No, not particularly. As a ghostwriter I know I’ll be well paid and that the author will get the credit. Usually the authors are people who hate to write or simply don’t have the time. Since I get their thoughts and ideas into a book for them, I have no trouble giving them the credit.

Besides, the client has to be really involved with the book. They have to work to get the info into my head, and spend serious time with the manuscript making changes, corrections, and helping me get their voice just right. It’s truly a joint effort.

4. What skills do I need to be a ghostwriter?

I think, in addition to being a decent writer, the most needed skill might be called the ability to listen deeply. Somehow, when I listen extra carefully, and with my own ideas out of the way, I’m able to do ghostwriting in the author’s voice, not mine. I’m able to listen without anticipating what I want to say or thinking that what they are saying is right or wrong. It’s through the listening that I’m able to get myself out of the way.

5. How can you demonstrate your experience since the book is in the name of the author?

Fortunately some of my clients allow me to disclose, discretely, that I’ve done ghostwriting for them. My resume simply states that I’ve ghostwritten for so-and-so. Several others are happy to give me recommendations if a prospective client calls them. This kind of credit may be negotiated up front and made a part of the contract. Often, however, I wait until we’re almost done and then I just ask if I can tell possible clients about my ghostwriting the book. They rarely say no. If they do I honor that.

6. What do you do if a client doesn’t do the work they need to do?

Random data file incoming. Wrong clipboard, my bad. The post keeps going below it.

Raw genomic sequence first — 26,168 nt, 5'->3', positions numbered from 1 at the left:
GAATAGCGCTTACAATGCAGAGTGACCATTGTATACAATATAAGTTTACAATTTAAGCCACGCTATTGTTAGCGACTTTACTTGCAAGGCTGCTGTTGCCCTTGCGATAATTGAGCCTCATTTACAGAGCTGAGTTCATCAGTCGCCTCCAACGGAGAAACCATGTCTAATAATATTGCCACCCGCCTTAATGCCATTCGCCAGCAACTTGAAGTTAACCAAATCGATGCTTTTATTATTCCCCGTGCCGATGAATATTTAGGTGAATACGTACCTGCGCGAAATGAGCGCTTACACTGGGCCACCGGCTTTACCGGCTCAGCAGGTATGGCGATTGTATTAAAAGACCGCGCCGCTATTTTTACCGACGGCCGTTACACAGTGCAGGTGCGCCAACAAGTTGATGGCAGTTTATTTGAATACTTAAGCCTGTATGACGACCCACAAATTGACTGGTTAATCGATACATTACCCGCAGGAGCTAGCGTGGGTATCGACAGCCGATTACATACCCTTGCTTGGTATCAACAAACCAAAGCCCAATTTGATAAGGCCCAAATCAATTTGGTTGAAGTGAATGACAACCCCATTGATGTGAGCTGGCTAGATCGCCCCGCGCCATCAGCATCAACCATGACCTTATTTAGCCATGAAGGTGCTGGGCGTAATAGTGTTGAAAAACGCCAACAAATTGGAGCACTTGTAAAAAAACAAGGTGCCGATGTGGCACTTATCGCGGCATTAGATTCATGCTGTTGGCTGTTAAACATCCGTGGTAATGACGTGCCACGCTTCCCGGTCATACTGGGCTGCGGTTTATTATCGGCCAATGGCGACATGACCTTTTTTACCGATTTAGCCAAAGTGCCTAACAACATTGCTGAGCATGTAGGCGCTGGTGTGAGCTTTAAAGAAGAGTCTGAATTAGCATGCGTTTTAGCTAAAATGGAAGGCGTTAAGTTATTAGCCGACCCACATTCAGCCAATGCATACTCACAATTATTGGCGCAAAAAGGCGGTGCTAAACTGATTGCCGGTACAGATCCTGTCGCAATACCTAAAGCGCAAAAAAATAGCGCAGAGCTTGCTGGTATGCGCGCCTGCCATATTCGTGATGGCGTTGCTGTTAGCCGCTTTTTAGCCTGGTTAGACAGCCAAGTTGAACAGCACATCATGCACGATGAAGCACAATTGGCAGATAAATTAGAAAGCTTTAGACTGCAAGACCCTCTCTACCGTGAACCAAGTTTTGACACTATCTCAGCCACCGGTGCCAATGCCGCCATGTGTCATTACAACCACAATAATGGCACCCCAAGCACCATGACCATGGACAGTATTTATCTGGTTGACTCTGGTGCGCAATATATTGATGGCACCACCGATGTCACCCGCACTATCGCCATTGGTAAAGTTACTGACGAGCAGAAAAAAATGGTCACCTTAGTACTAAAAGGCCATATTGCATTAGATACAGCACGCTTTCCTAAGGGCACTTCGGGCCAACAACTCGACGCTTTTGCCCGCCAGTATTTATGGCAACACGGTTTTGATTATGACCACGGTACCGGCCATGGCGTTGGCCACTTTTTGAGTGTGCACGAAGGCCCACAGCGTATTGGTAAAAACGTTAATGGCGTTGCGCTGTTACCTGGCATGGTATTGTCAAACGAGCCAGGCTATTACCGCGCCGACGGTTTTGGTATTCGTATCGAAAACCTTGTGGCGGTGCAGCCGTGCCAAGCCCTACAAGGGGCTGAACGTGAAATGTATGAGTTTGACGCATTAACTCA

One of the things that’s surprised me is the number of people who hire a ghostwriter then quit half way through the project. With one exception, they’ve all had reasons that seemed to have nothing to do with me. Several have said they have just gotten to busy with their business. One had a death in the family and decided they didn’t want to write a book after all. Another worked with her therapist and together they decided it wasn’t time for a book. My contracts are written recognizing that wheels come off projects and we’d mostly parted friends.

7. What happened with that one exception?

I agreed to write a book for someone when I was feeling broke – my first mistake. If I’d been feeling strong I probably would have recognized the client had a real potential to be a problem for me. I normally make sure a potential client has some pretty specific idea about the book they want written – I didn’t do that. Nothing I wrote was satisfactory. Finally the client got angry and wrote the book without me and published it through Lulu. It was full of errors, but it was done. I kept the deposit.

8. How do you market yourself?

I’ve had a website with ghostwriting as keywords forever it seems. Most of my clients find me that way. My business card says I’m a ghostwriter and once and awhile a client will develop from a conversation around my card. Referrals, of course, are gold. I ask for referrals and remind past clients from time-to-time that I’m around.

9. How do you handle contracts? Do you use a lawyer?

I can write my own contracts, although I call them letters of agreement. You can find details at Ghostwriting — 9 Elements of My Contracts or Letters of Agreement. My goal is to establish a professional working relationship with a clear enough specification so we don’t have to go to court to figure out what we were trying to do.

10. How do you charge?

I work out a flat fee based on my hourly rate. Then divide that by the number of months I expect the project to take. I’ve done enough ghostwriting to be pretty good at estimating what’s required. Other ghostwriters charge by the page or by the hour or by the chapter.

11. Will you take a percentage instead of pay?

No, I won’t take a percentage instead of pay. The exception would be an author with a big contract and even then I’d want a significant amount up front.

And I no longer reduce my rate for a percentage. What I do now is ask for my normal rate and a percentage in addition to that – usually 5 or 10 percent. Some of my authors are glad to have my involved this way, thinking, perhaps rightly, I’ll work a bit harder if I think I’m also creating residual income for myself.